An Education

An Education (2009): United Kingdom – directed by Lone Scherfig

Rated PG-13 by the MPAA – contains some sexual content and mature themes

In many ways An Education’s heroine, Jenny (Carey Mulligan), reminds me of a more mature Juno [review here].  But this is Great Britain in the early 1960’s, and it is not boredom that might lead to “being in the family way.”  There is a rebelliousness about Jenny, but a clever and intelligent rebelliousness.  Perhaps she should have run off with Rebel Without a Cause’s James Dean or The Wild One’s Marlon Brando.  But again, this is Great Britain, so perhaps she would be more suited for À bout de souffle’s Jean-Paul Belmondo, a rebel whose greatest attribute is being French.

Jenny is a complicated character.  Her father wishes for her an Oxford education so that she can be successful in life.  Her teachers wish her the same, so that she will be a liberated, self-sufficient woman.  But she wants to study English and play her cello, listen to classical music and French swooners, peruse art collections and enjoy jazz clubs.  There is a world of enjoyment that she desires to experience, but even attaining this might not grant her the titular education.

One day she meets a handsome young man who understands music and offers her a lift in the rain.  His name is David (Peter Sarsgaard) and as their relationship grows Jenny realizes that there is another life she can pursue, away from the prudery and dullness of her parents and teachers.  As a bonus, David is able to greatly influence her father (Alfred Molina) and flatter her mother (Cara Seymour), granting Jenny permission to accompany him on a variety of excursions.  Away from her parents and her school Jenny has the opportunity to have fun and enjoy life, accompanied by David’s business partner (Dominic Cooper) and his girlfriend (Rosamund Pike).

But this is not a fairy tale wherein a young rebel leaves kith and kin to partake in the debauchery of a bacchanal existence.  As in real life, there are serious consequences for one’s actions, and this, perhaps, is just a part of Jenny’s education.  Jenny’s story takes some serious turns, but the film handles them delicately and properly.  One of the film’s strongest elements is that the supporting cast has depth; Jenny’s father is not merely an uptight prude, as it becomes clear that he has enjoyed life before marriage and Jenny’s birth.  Likewise, her mother states that they had a life of fun before Jenny came along.  Molina is particularly effective, and an important monologue late in the film becomes solely his.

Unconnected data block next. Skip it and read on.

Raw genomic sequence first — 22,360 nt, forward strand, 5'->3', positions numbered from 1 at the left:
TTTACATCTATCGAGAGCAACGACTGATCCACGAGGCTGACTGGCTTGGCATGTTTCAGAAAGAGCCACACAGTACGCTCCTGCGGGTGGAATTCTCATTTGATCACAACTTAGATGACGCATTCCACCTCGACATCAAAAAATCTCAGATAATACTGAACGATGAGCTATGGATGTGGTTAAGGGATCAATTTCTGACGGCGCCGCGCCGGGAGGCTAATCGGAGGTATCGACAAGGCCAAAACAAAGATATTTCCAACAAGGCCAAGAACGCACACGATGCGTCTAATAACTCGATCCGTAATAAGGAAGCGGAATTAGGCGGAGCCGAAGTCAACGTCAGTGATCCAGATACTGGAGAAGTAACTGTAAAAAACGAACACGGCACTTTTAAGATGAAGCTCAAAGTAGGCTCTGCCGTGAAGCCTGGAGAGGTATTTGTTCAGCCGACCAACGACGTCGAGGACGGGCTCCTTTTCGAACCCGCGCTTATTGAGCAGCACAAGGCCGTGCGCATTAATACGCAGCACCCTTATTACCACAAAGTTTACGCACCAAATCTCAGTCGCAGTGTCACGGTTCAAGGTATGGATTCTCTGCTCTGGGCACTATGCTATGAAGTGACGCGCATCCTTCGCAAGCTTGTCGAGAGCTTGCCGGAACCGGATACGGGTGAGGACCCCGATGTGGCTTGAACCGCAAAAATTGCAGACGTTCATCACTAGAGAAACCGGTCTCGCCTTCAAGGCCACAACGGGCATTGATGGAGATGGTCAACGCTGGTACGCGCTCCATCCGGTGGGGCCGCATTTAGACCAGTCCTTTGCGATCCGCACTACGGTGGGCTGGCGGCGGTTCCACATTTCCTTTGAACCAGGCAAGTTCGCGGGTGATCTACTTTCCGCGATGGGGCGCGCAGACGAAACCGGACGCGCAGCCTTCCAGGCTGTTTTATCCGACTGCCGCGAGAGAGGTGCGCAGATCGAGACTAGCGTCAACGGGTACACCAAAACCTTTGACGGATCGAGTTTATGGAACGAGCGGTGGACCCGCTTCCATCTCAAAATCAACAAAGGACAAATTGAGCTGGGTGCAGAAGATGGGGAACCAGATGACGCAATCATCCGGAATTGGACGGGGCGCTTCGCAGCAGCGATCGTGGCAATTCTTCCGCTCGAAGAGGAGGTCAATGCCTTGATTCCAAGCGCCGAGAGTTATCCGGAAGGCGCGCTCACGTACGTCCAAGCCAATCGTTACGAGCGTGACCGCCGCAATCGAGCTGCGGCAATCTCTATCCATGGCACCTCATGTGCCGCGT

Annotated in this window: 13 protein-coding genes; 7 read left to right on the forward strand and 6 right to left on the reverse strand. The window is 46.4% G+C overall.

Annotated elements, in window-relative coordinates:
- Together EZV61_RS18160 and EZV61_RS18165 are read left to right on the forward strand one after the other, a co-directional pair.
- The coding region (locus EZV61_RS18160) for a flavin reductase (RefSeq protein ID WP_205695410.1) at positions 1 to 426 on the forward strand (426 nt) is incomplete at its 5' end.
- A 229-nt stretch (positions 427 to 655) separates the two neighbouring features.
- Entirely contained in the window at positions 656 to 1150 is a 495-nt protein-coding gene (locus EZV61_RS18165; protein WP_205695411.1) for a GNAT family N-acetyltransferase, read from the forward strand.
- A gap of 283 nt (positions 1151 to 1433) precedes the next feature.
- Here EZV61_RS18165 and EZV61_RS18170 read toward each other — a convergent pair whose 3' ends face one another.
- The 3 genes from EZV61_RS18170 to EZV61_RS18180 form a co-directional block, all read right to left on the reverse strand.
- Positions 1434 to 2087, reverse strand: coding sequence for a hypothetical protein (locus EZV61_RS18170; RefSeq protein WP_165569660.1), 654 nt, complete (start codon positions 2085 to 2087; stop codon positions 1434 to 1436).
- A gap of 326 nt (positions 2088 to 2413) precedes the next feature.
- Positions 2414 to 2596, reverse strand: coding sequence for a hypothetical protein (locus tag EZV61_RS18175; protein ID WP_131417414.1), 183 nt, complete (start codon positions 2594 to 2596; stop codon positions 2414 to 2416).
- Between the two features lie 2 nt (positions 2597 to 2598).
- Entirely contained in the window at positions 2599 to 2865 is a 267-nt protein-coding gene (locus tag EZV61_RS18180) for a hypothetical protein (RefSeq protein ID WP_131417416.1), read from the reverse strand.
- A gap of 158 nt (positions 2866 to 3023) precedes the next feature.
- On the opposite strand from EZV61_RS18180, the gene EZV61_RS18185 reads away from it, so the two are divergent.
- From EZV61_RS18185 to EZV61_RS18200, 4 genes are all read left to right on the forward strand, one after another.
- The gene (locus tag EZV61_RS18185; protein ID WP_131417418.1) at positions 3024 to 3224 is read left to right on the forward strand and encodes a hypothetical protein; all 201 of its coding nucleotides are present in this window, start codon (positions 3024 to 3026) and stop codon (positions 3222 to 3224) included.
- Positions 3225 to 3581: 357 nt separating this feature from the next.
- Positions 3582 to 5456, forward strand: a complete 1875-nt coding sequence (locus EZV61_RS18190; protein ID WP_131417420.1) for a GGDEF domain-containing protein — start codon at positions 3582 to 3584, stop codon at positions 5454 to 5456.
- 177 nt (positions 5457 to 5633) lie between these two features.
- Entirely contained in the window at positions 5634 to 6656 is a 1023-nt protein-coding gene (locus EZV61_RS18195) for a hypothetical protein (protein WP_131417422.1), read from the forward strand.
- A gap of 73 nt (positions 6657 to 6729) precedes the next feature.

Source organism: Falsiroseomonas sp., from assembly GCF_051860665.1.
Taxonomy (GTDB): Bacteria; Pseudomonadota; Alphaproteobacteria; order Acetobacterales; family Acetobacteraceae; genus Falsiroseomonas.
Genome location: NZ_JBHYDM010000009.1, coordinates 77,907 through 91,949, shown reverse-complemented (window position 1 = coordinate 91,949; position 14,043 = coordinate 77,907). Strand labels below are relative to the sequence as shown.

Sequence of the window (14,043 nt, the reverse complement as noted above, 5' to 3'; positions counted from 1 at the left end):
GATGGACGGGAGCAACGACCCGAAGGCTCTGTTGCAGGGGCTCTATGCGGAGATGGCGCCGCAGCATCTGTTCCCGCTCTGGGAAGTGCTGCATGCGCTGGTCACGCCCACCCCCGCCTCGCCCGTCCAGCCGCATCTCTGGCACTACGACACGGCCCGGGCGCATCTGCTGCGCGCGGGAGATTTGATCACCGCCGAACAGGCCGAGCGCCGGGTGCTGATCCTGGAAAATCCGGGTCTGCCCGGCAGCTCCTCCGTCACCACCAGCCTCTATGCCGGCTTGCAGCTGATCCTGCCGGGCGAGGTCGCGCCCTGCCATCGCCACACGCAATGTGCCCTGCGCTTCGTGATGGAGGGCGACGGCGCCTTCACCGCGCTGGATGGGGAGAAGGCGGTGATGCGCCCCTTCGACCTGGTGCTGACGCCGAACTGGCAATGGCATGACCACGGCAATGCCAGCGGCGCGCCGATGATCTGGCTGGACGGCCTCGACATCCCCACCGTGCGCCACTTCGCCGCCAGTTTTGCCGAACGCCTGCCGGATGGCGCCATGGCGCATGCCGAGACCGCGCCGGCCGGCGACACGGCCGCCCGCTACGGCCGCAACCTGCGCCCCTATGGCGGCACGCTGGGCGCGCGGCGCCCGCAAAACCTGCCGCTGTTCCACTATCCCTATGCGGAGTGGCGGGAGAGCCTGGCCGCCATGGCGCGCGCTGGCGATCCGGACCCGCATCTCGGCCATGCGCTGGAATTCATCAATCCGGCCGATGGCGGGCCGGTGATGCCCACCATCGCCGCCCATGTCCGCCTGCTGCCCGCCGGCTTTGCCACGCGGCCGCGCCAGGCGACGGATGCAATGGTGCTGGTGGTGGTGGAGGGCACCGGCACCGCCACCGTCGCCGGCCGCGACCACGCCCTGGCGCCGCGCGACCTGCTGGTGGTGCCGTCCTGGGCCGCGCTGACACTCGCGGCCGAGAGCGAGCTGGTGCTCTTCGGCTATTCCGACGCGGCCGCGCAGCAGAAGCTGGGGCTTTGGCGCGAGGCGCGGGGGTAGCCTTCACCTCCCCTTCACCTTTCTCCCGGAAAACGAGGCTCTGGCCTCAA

Mulligan, too, is impressive.  She looks like a cute, normal schoolgirl of sixteen, but when dolled up could easily pass for the daughter of Audrey Tautou and Audrey Hepburn.  As the film progresses she becomes a great deal wiser as a result of her education, and convincingly looks older.  Sarsgaard, too, is great simultaneously as an awkwardly creepy older gentleman and a sympathetic romantic soul.  A brief appearance by Sally Hawkins shows that she has range beyond her Happy-Go-Lucky alter ego, and Olivia Williams (Mrs. Darling from Peter Pan [review here]) has trouble not being beautiful as Jenny’s austere teacher.  As a whole the cast effectively helps tell the story, blending into the background quite nicely.

The production is impressive, but has a couple of serious problems.  The main flaws with An Education could both have been avoided.  Some of the editing is a little choppy (but not choppy enough to be a pastiche of À bout de souffle), particularly in a scene involving Jenny talking with a couple of her school chums.  Such faults are easy to correct, though they may be time-consuming, and it is disappointing to see them in an otherwise stand-out production.

Another problem lies with the ending.  It is a fitting conclusion to the story, but the film does not take time to show the steps involved in Jenny’s ultimate education.  A quick montage that whitewashes over the difficulty involved does a disservice to how the rest of the film carefully portrays Jenny’s various situations.  Regardless, I enjoyed the film and found it to contain an interesting story and characters with depth.  Truth be told, I have been vacillating over how many stars to award An Education.  I was impressed with how it maturely deals with some difficult topics, but some construction and production flaws barely keep it from receiving three-and-a-half stars.

4 thoughts on “An Education

  1. Candace

    Yep. You pretty much hit everything I loved about it. I was especially impressed with Alfred Molina’s performance, and was pretty disappointed he didn’t get nominated for Best Supporting Actor.
    As for Carey Mulligan, she’s becoming one of my new favorites.
    Also, I was happy to see how well they pulled off the period. One of my favorite lines was when Jenny is telling Emma Thompson that she doesn’t want to care about school if she’s only going to be a boring schoolteacher, and Emma says “It doesn’t have to be teaching. There’s always the civil service.” I thought the film made several of those subtle historically-accurate sort of nods to the era.

  2. Tim Irwin Post author

    I probably didn’t get all of the small period details, but I was curious about David giving her a lift at the beginning. Was it treated so delicately so that today’s modern viewer would not be inordinately creeped out, or because that’s what life was like at the time? I almost wondered if British folks in 1961 were as innocent as American movies would have you believe America was at the same time.

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